"Another road to guaranteeing that truly free and democratic elections are carried out is to make them real in the laws of the nation and the municipalities, to legitimate the existence and work of citizens and groups of citizens who, without party obligations, oversee the entire electoral process, approve its legality and results, and legitimize the entire electoral process."
Although this point was not discussed in the talks at San Cristóbal, it is probably the most relevant, due to both its connections with the origin of the Zapatista insurrection, and its implications for the country's near future.

Three Problems for Peace

The results of the discussion about the peace accords, which was the most delicate and complex of the entire dialogue process, have not been made public. It is known, however, that the basis exists for an accord that would put an end to the hostilities and that this accord will be made public when it is signed.

The end of hostilities assumes the resolution of a series of problems:
Amnesty. The government promoted the approval of an amnesty law making it illegal to prosecute those involved in the Chiapas events between January 1 and 20, under two conditions: the handing over of hostages (all had been handed over); and the turning in of weapons. The Zapatistas have rejected amnesty, as it assumes they committed some crime for which they now need to seek amnesty. The EZLN holds that it committed no crime, but rather used its constitutional right to rebel against an illegitimate government.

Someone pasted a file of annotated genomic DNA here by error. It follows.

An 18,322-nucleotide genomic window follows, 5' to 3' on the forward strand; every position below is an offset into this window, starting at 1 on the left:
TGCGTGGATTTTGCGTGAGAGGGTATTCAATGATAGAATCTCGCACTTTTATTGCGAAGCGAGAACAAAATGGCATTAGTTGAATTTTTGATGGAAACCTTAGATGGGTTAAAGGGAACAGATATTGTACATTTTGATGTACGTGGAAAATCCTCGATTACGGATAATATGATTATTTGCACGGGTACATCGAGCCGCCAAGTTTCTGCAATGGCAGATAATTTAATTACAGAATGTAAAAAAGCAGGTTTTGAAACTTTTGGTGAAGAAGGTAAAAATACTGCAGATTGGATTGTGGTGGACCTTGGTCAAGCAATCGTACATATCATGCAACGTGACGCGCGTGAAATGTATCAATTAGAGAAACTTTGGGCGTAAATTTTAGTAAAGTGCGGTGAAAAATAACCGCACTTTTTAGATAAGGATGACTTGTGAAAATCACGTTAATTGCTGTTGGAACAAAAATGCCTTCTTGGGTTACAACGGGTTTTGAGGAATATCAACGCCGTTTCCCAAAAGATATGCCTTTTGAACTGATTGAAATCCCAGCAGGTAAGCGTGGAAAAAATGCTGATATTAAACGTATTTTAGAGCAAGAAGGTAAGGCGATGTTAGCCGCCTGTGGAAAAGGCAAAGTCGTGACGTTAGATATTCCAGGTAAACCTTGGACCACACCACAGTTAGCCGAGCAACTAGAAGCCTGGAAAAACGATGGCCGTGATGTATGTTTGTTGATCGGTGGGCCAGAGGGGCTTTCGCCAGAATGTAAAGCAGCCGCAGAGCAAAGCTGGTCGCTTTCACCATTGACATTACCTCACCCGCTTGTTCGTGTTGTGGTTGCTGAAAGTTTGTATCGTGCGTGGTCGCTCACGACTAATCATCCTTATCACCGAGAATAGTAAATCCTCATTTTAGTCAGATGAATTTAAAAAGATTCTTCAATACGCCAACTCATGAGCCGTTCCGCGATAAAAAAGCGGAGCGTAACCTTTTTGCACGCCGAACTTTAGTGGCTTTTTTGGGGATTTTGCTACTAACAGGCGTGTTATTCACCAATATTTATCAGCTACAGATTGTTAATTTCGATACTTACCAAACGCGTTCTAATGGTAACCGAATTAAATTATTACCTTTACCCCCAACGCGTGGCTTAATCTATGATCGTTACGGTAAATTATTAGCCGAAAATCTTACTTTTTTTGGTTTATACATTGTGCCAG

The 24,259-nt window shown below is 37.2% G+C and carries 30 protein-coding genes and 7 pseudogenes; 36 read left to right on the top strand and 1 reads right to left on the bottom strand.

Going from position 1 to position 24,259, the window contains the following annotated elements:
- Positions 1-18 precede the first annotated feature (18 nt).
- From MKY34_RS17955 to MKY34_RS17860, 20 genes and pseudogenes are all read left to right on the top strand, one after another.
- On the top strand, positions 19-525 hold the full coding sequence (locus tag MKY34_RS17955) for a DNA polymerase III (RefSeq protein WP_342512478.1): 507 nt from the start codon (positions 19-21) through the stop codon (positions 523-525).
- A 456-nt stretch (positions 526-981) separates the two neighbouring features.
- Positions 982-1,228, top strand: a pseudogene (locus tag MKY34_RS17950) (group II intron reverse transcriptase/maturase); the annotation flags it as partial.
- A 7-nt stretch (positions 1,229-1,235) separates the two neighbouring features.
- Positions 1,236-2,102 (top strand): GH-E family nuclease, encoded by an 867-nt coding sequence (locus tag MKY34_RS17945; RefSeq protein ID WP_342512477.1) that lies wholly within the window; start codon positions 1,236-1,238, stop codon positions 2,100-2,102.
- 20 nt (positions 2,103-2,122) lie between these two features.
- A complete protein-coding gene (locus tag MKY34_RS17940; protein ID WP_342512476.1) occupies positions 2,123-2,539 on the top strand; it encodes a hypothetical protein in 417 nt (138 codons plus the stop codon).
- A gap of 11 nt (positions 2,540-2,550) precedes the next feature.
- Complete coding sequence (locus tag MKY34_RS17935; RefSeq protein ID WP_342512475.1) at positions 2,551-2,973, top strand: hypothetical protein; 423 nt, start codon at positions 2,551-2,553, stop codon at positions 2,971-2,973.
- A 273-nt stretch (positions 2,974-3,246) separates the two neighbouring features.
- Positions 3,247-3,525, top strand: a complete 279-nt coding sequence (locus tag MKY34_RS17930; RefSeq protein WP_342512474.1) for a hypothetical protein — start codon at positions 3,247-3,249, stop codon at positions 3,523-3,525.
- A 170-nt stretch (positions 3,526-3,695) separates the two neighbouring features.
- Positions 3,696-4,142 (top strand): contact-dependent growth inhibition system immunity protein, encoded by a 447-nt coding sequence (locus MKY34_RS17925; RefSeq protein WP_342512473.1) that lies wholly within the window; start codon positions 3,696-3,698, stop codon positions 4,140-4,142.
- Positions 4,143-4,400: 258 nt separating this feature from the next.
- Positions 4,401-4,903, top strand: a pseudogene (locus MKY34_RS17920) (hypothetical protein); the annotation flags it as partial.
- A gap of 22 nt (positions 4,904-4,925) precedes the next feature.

Turning in weapons. The government sees disarmament of the Zapatista forces as key, but the guerrillas know that those arms are their prime guarantee of government compliance with the accords.

Verification of compliance with any accords reached. In the government document responding to the Zapatista demands, a verification commission is discussed: "In the terms under which it is required, the government will support the creation of a National Commission of Peace with Justice and Dignity. This commission will play a key role in overseeing compliance with the accords contained in this political commitment for peace with dignity in Chiapas." The creation of a commission of this type presupposes agreement about who will make up the commission, how it will function and what authority it will have.

Assassination and a Fragile Treaty

Upon leaving San Cristóbal for the zone under their control, the Zapatistas stressed that there had been a dialogue and not a negotiation and that, consequently, they would now proceed to consult with their bases regarding the government proposals. This grassroots consultation began a few days after the talks with Commissioner Camacho began, but was interrupted by Colosio's assassination. There is no fixed date for reopening the dialogue and recent national events make any predictions particularly difficult.

There is currently a treaty between the EZLN and the federal army in Chiapas, based on the cease fire ordered by the government and a parallel decision by the Zapatistas. But this treaty is threatened by pressure from two other actors. On one side are the cattle ranchers and other big landowners backed by their "white guards", squads of gunmen who are in the process of rearming. They see their privileges and power being gradually eroded. On the other hand are the non Zapatista peasant and indigenous organizations that have reinitiated their own struggles, including activities such as land takeovers. They are well aware that the army will not take action against them due to the treaty. For them, the EZLN is a guarantee of sorts against the landowners' impunity. It is thus a very fragile treaty.

Chiapas and the Electoral Situation